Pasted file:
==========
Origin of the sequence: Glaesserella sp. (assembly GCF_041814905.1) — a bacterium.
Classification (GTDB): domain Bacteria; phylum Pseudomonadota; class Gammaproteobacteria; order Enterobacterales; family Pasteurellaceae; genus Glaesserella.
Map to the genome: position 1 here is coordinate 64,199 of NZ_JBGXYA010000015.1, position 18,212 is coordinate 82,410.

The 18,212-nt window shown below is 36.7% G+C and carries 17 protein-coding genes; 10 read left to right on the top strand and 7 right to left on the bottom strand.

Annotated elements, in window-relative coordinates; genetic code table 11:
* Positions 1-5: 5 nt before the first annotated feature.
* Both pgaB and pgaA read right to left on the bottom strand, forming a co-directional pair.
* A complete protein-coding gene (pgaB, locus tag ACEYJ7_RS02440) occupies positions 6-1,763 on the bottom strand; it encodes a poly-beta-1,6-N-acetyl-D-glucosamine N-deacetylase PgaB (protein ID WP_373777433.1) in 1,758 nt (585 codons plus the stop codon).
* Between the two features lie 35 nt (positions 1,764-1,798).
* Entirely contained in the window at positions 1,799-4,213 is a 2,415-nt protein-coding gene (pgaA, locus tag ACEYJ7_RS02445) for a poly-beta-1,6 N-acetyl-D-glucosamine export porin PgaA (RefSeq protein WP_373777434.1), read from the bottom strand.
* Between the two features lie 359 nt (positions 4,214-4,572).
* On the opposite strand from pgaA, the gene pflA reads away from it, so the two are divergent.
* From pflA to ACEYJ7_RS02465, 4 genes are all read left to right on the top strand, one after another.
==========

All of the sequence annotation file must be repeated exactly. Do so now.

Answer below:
Origin of the sequence: Glaesserella sp. (assembly GCF_041814905.1) — a bacterium.
Classification (GTDB): domain Bacteria; phylum Pseudomonadota; class Gammaproteobacteria; order Enterobacterales; family Pasteurellaceae; genus Glaesserella.
Map to the genome: position 1 here is coordinate 64,199 of NZ_JBGXYA010000015.1, position 18,212 is coordinate 82,410.

The 18,212-nt window shown below is 36.7% G+C and carries 17 protein-coding genes; 10 read left to right on the top strand and 7 right to left on the bottom strand.

Annotated elements, in window-relative coordinates; genetic code table 11:
* Positions 1-5: 5 nt before the first annotated feature.
* Both pgaB and pgaA read right to left on the bottom strand, forming a co-directional pair.
* A complete protein-coding gene (pgaB, locus tag ACEYJ7_RS02440) occupies positions 6-1,763 on the bottom strand; it encodes a poly-beta-1,6-N-acetyl-D-glucosamine N-deacetylase PgaB (protein ID WP_373777433.1) in 1,758 nt (585 codons plus the stop codon).
* Between the two features lie 35 nt (positions 1,764-1,798).
* Entirely contained in the window at positions 1,799-4,213 is a 2,415-nt protein-coding gene (pgaA, locus tag ACEYJ7_RS02445) for a poly-beta-1,6 N-acetyl-D-glucosamine export porin PgaA (RefSeq protein WP_373777434.1), read from the bottom strand.
* Between the two features lie 359 nt (positions 4,214-4,572).
* On the opposite strand from pgaA, the gene pflA reads away from it, so the two are divergent.
* From pflA to ACEYJ7_RS02465, 4 genes are all read left to right on the top strand, one after another.